Originally Posted by EquineIllusion
First and foremost, do you ride english or western?
If you ride english, then I can help.
I really don't see the need for a martingale. If you think about it, a martingale is only covering up the underlying problem, that being how your horse throws up his head when you seek contact on the reins.
Firstly, we need to identify the problem. Does your tack fit properly? Has your horse had his teeth and overall health checked lately? Has he ever had his back checked over for pulled muscles ect.? Has he/she ever been jabbed or mis-treated in or around the mouth area?
These are just some of the causes of a horse resisting contact. My advice to you is to get him/her checked over. That way you can put all of the above questions aside.
After you have done that, I suggest you try and ride with contact at all times. I mean a light contact, not a jaw-breaking one. While you have a contact, use your lower leg to encourage him to get into a soft a responsive outline by squeezing his sides ever so lightly.
He may not respond to these aids immeadiatley, but give him time and he will work out what you are asking of him.
Just remember to be consistant, that's the only way he is going to learn. But once again, just make sure that this isn't caused by any physical or phsycological problems first. Basically, get him checked over by a vet.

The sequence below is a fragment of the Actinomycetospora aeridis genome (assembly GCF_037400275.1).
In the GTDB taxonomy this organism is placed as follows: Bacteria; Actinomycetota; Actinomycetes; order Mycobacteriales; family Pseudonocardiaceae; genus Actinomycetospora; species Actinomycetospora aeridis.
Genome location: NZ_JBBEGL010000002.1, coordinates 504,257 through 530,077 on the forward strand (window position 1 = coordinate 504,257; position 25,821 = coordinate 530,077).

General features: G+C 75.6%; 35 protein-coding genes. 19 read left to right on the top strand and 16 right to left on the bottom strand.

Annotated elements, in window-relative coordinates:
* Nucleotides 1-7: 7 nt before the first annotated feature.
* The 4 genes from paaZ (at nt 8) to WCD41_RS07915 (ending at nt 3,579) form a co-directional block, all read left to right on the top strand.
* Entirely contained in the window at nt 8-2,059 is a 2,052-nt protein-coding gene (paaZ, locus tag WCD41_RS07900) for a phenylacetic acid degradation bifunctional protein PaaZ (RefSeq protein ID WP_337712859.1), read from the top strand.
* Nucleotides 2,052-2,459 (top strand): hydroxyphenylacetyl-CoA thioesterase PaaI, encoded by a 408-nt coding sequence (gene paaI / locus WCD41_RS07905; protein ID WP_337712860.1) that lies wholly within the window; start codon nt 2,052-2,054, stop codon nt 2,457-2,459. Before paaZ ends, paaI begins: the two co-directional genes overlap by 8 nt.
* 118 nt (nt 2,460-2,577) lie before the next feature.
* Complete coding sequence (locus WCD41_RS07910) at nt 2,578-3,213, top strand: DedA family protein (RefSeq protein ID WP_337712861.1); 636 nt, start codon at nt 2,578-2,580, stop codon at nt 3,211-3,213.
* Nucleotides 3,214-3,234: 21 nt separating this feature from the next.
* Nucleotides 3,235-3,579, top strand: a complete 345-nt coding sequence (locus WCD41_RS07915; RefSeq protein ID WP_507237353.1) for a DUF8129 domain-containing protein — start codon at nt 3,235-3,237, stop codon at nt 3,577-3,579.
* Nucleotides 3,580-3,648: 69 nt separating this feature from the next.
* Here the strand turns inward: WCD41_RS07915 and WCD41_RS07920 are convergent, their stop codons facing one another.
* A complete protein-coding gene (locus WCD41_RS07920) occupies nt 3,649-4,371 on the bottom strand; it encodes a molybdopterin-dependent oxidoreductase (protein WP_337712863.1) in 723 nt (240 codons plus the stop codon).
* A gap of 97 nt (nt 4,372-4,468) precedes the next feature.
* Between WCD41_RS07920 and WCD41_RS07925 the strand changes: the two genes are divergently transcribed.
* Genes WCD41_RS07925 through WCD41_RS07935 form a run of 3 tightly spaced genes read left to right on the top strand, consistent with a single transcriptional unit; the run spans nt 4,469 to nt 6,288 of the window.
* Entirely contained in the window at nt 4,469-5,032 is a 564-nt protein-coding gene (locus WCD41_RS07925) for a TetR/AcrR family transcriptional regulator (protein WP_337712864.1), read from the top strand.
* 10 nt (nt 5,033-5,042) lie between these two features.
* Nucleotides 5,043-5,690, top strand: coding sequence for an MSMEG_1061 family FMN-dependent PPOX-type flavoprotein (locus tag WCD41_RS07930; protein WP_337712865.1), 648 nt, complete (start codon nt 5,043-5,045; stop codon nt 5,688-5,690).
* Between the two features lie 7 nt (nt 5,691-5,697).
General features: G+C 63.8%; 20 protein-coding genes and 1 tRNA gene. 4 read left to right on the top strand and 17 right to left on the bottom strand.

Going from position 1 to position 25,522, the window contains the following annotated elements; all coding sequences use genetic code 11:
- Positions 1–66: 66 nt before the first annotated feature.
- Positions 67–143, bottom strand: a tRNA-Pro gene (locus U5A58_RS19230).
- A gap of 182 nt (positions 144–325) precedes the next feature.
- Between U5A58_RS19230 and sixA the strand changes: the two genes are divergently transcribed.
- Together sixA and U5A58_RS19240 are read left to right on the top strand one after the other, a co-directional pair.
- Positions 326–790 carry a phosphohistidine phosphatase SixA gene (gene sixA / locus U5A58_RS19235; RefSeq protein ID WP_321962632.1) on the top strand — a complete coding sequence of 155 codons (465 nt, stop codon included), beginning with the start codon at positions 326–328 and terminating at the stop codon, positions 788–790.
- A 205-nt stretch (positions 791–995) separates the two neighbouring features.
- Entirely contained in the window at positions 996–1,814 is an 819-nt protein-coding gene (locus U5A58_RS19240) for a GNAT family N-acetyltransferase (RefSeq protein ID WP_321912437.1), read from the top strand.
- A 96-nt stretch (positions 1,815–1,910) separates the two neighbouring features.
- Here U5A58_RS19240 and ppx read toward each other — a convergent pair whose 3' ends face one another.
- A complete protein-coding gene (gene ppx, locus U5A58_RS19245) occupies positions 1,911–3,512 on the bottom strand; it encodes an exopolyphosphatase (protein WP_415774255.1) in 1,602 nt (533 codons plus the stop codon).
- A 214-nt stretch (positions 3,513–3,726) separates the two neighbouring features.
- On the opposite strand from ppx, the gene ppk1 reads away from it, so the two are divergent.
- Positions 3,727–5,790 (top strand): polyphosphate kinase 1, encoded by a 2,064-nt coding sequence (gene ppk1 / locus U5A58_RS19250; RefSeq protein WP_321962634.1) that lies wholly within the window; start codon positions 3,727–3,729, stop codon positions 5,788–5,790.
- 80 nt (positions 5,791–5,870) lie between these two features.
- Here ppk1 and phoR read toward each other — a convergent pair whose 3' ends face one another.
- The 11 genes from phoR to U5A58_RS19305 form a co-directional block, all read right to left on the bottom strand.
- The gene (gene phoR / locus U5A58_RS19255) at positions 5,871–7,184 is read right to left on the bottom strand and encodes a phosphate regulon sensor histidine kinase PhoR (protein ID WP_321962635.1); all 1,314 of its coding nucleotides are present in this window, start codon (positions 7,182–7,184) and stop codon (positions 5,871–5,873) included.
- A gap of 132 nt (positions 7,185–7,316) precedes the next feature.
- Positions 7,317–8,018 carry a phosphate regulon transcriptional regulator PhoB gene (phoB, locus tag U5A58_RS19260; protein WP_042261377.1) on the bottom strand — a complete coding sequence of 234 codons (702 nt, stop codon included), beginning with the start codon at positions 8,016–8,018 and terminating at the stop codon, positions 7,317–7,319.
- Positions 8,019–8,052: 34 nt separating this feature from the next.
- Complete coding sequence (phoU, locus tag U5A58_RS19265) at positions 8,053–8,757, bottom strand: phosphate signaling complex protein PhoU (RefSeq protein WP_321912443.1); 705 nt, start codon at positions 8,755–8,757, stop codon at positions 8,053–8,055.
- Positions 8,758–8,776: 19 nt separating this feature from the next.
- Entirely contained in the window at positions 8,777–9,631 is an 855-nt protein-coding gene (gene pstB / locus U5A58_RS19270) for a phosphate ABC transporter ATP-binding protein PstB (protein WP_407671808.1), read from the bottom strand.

I also agree with this post. You also might want to try getting your horse to give to the bit and set his head. When you teach him to set his head he will keep his head down so you will be able to release to the horse and when you ask for a downward transition sit down in your saddle, slow your motion and then pull. Your horse will hopefully learn how to break down with your body only. Also when you do pull if he sticks his head up use leg. I know it sounds funny, but it will drive him into the bridle and he will respond to it better and hopefully will set his head. I'm not completely sure if your horse knows how to set his head, if he doesn't you might want to let someone who knows how to train a horse to set his head work with him.